• The US Post Office serving the Logan Square neighborhood of Chicago is named in honor of Roberto Clemente.
  • In Boston, Massachusetts a baseball diamond in the Back Bay Fens was rededicated as Roberto Clemente Field in the 1970s and feature a cast stone monument with a bronze relief of likeness and plaque in his honor.

Halls of fame

Accolades

  • Willie Mays, while fielding questions from reporters following the announcement of his election to the Hall of Fame on January 23, 1979, called Clemente the best player he ever saw, other than himself. Mays reiterated his assessment of Clemente on January 26, 1979, stating that, “He could do anything with a bat and in the field.” Mays has repeatedly through the years stood by his statements regarding Clemente.
  • Tommy John thought Clemente was one of the most difficult hitters he ever faced as a pitcher. “He hit the same way I pitched: with his head, outthinking you.”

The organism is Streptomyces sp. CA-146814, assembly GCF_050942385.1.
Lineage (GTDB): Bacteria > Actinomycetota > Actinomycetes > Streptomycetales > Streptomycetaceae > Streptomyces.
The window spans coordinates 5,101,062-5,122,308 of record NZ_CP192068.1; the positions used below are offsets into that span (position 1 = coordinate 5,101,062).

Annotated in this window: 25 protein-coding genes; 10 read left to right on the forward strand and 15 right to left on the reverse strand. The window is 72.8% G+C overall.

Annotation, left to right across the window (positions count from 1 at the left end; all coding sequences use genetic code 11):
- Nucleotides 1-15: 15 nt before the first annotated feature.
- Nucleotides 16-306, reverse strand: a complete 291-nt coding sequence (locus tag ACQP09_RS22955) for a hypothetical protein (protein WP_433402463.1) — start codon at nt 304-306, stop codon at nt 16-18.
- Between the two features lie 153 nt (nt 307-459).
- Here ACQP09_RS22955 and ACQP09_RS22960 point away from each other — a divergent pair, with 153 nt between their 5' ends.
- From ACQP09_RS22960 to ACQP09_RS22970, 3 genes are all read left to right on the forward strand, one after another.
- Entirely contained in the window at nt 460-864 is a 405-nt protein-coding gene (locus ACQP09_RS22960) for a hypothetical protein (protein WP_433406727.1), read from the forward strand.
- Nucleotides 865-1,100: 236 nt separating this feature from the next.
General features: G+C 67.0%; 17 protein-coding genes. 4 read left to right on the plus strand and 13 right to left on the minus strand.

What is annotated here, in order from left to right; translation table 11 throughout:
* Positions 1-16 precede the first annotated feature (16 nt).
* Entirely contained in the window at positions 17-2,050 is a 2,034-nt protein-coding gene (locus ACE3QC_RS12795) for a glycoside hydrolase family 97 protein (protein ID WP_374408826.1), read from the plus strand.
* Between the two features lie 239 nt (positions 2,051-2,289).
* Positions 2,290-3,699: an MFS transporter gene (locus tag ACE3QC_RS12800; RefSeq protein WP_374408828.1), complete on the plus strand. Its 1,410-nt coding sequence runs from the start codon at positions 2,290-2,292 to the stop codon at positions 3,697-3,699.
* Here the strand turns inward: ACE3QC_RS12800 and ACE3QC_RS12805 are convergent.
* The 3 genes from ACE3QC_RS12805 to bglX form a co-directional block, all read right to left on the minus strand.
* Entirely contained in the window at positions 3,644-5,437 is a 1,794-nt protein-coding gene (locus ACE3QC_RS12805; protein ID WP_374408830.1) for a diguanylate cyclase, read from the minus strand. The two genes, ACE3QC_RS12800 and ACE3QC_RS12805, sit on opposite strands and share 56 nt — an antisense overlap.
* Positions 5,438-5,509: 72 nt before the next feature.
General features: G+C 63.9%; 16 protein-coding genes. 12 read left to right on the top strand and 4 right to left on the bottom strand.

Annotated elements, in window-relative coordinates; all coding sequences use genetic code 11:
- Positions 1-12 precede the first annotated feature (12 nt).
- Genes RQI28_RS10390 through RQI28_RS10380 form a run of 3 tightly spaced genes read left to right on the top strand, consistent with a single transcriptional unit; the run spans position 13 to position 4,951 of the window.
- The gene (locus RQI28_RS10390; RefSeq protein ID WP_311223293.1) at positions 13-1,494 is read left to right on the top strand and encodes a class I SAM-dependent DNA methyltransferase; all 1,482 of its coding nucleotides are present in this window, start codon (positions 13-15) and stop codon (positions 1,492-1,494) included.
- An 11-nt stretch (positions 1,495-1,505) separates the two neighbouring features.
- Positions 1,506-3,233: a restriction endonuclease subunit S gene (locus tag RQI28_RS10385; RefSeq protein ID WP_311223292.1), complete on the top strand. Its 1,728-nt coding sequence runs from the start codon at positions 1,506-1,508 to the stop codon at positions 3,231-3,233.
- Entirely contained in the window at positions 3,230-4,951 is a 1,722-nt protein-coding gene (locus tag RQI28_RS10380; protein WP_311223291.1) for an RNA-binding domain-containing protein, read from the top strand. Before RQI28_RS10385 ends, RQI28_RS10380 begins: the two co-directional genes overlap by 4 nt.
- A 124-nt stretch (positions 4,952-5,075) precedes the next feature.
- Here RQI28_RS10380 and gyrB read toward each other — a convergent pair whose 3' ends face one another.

• Named a member of MLB’s Latino Legends Team in 2005.
  • Selected for the All Time Rawlings Gold Glove Team in August 2007 for the 50th anniversary of the award.
  • In 1999, Clemente ranked number 20 on The Sporting News list of the 100 Greatest Baseball Players, the highest-ranking Latin American and Caribbean player on the list. Later that year, Clemente was nominated as a finalist for the Major League Baseball All-Century Team.

Schools

Biographies and documentaries

Clemente’s life has been the subject of numerous books, articles and documentaries: